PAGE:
There are a lot of things that can be made into compost such as: egg shells, apple cores, banana peels, coffee grounds, freezer burned fruits and vegetables, potatoes peels, stale potatoe chips, jello, popcorn, bad yogurt, fish scraps, kitchen waste, soy, crust (pie, pizza, etc), bad cereal, paper napkins/towels, etc. These are all things people use and throw out everyday in large amounts. So instead of letting all these things go to waste we can recycle them into compost to be used to plant and grow more food or even just to maintain the plants around the campus.

I beleive this project will help the community because by starting it at the Office of Civic Engagement it will spread awareness to the community. This can  reduce waste and be given back to the community through the use of growing plants around the community (such as trees or flowers to make the community look nicer) or even to start community gardens to help people grow their own food. I want people to realize just how much waste could be used for more than to be forgotten in a bin. It could also be the step that Camden residents need to start growing their own food at home. I will be a resident of Camden at the end of this semester and, as a future resident, this is something I would like to see come to life. As a resident of Camden I would like to make my mark and help make this community better! Looking around, in the general area of the campus, the community is filled with small houses, apartment buildings, and cramped space. With the amount of people living in these small spaces there makes enough waste to make compost and begin to make new, fresh, soil so that we can be a step closer to making Camden into a beautiful garden!


Camden Waterfront Proposal: Pleasing Purifying Plants Patch

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I would like to propose a floating wetland garden on the Delaware river in Camden to purify the water, that I call the Pretty Pleasing Purifying Plants Patch or more simply the Purifying Plant Project. This wetland would be made up of 4 plants, water lilies (Nymphaea spp.), bulrushes (Scirpus spp.), rushes (Juncus spp.), and american wild celery (Vallisneria americana). It would be made along the shoreline of the Delaware river and start from underneath the bridge and stretch all the way to the cement island.

With a project like this helping to clean the water of the river that is very popular and well known, could help bring attention to how easy it can be to purify water. Using natural plants and grass you can get a beautiful scene, while also helping the environment and its people. The Water Lillie’s can help absorb sewage toxin’s and soap from water, which is a common household pollutant. This combined with the fact that water Lillie’s are very easy to obtain and take care of makes them a shoe in for this purifying garden. Bulrushes and rushes help to remove bacteria like E. coli. Rushes can get rid of very heavy metals like copper, nickel, manganese, cobalt, and zinc that infest the water. Bulrushes help get rid of toxins like oil, bacteria, nutrients and organics.  This could help other states that have problems with metals in their water. Also, American wild celery is native to most of the United States including New Jersey, so you would not have to worry about introducing another foreign plant to New Jersey. American wild celery have these long strap like leaves that grow from the base of the plant, which allow it to catch and trap other pollutants in the water. Also, American wild celery can be grown in water from six inches to four feet deep, which allow it to grow in deep or shallow water.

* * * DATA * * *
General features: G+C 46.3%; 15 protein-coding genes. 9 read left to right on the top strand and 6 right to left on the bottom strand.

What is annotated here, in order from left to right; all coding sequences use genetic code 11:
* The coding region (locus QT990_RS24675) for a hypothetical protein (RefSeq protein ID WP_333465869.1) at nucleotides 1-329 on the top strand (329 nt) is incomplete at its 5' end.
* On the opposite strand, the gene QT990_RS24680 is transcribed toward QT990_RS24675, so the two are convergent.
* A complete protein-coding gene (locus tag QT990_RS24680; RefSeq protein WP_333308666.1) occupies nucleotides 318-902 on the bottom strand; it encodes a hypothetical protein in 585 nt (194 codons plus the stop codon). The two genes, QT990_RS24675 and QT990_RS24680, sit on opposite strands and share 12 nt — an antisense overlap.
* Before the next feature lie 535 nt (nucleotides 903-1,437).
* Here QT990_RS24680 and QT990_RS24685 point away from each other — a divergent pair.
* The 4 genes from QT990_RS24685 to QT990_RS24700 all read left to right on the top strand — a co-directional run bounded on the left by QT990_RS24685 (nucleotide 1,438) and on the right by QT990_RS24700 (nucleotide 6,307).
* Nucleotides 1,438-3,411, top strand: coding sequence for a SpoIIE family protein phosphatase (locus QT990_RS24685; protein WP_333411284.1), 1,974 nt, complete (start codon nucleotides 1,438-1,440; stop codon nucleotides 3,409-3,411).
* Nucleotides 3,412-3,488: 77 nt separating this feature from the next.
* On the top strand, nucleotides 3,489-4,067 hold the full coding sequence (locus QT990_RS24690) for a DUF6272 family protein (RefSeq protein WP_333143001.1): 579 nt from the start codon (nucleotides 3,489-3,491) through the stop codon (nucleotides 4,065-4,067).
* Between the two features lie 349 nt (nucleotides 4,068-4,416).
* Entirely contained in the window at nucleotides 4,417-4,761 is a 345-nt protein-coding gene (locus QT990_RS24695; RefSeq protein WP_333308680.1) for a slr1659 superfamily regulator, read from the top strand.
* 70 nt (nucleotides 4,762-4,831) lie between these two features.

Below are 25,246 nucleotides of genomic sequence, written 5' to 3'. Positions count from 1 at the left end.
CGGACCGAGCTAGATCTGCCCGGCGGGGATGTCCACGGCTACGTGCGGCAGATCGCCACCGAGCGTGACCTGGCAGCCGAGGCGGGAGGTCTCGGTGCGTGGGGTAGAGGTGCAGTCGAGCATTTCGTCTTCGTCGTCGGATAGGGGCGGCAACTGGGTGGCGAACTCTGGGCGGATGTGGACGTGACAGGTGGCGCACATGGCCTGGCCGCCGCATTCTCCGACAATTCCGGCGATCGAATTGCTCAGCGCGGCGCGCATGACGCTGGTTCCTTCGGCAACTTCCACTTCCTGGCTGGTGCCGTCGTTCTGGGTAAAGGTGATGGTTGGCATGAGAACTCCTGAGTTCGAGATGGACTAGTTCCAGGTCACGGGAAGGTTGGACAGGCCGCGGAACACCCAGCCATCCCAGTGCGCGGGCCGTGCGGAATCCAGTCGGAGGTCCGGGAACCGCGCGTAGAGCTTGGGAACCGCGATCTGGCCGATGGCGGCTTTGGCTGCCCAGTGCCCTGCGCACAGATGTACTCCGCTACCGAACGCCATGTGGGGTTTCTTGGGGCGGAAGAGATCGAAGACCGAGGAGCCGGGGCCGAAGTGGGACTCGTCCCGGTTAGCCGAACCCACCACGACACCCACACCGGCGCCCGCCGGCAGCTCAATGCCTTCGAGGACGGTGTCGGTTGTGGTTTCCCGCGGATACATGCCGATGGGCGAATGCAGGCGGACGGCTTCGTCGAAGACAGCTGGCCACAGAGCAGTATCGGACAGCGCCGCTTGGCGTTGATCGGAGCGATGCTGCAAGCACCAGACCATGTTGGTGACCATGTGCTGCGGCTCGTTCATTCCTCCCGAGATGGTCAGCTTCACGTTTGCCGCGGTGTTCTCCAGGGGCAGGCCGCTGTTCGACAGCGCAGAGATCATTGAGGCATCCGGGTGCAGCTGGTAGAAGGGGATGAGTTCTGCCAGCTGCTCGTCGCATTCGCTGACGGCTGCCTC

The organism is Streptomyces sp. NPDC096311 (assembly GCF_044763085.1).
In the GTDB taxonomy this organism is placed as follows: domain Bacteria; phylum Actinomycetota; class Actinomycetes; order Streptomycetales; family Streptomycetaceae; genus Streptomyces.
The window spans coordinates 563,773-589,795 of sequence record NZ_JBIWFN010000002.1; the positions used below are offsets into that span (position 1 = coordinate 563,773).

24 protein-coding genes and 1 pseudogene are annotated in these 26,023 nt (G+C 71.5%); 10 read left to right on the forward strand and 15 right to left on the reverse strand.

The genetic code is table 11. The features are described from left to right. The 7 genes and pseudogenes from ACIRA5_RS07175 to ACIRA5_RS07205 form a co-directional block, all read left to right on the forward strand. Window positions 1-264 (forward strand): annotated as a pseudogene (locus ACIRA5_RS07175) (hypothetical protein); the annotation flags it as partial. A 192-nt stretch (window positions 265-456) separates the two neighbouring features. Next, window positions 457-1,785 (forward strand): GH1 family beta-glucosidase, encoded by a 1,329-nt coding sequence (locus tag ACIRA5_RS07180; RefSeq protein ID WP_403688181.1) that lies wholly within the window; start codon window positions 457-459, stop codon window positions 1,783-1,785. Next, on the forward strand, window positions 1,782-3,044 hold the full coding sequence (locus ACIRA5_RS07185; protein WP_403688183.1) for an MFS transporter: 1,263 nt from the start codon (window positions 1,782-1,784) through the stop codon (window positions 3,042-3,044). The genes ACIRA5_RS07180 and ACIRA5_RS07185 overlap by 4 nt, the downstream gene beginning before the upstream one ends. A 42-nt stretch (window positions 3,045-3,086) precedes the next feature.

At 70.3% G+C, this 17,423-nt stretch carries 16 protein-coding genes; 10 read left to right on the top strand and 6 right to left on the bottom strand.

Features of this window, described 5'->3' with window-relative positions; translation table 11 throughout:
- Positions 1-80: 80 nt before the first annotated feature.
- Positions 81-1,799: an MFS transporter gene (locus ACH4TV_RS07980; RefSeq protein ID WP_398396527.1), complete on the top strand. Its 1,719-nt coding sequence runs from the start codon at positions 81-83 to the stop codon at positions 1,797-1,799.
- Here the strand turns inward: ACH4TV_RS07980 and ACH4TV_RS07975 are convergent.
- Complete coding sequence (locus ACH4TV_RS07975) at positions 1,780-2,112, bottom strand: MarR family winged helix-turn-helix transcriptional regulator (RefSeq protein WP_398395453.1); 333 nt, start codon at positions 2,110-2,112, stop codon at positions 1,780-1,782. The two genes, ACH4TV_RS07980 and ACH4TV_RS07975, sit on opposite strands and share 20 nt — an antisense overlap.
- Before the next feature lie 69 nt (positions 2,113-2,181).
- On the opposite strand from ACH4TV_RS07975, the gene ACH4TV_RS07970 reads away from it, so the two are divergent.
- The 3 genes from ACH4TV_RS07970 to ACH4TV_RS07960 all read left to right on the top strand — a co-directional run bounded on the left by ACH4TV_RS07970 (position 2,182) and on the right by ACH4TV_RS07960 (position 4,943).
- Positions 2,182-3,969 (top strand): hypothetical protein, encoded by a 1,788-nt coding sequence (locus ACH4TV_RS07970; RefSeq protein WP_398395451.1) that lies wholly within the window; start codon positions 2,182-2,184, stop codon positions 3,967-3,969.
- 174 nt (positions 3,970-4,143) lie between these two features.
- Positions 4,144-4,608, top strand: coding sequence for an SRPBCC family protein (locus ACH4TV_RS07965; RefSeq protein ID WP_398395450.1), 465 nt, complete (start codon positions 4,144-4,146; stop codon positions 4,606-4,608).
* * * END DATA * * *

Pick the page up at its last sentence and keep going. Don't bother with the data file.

This patch of purifying plants along the shoreline would do wonders for Camden not only on the surface but underneath as well. Having purified water would allow Camden’s people to feel better about their city. With this clean water Camden would be seen as a better city and wont be seen as a bad city, but as a green city. Also, with this beautiful garden on the shoreline it would be an amazing place for people to take in the view and be around such a beautiful garden. With the garden also absorbing more carbon dioxide and pumping out oxygen it will make people more happy and calm. As a Camden local I know this pleasing pretty patch of purifying plants would help lift the spirits of the people of Camden.


LEAP Academy Proposal: Playgrounds ReImagined

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Playgrounds ReImagined is a way to introduce more fantasy and playfulness into the aesthetics of a playground. It doesn’t necessarily upend the mechanics of a playground, but rather is structured to mimic the equipment already there. This is extremely beneficial for schools who have site-specific needs that make sure their students are safe regardless of whether or not the equipment is in use.
I have a handful of flexible designs for what could ideally go into public parks and different schools. The first is a large outdoor play space that can be collapsed and stored away. It is a Drawatorium, and ideally it could be built in panels connected together by hinges. These large wooden panels would be painted with various chalkboard paints so the kids can draw on them.

My next couple of designs, draws inspiration close to that of Arthur and the Invisibles where the relationship between the size objects of our everyday life are distorted. Now in these playlands we take on a miniature stature and simple things like flowers are the giants. For example, the aforementioned flowers, are used to “build” a swingset. Imagine, if you will, two large metal stems coming from the ground, twisting and turning into two large beautiful blooming flowers. Intersecting at the top is a sturdy pole that supports the weight of the swing-seats down below.

Such an endeavor would be a joy for any children to experience. To be able to walk into a storybook, or have the means to draw out their own. Ideally, I conceived the idea for the equipment to be on LEAP Academy’s playground on Cooper Street in Camden, NJ. I still feel that it would be a wonderful project for them, and being at Rutgers University keeps me in close proximity with the school.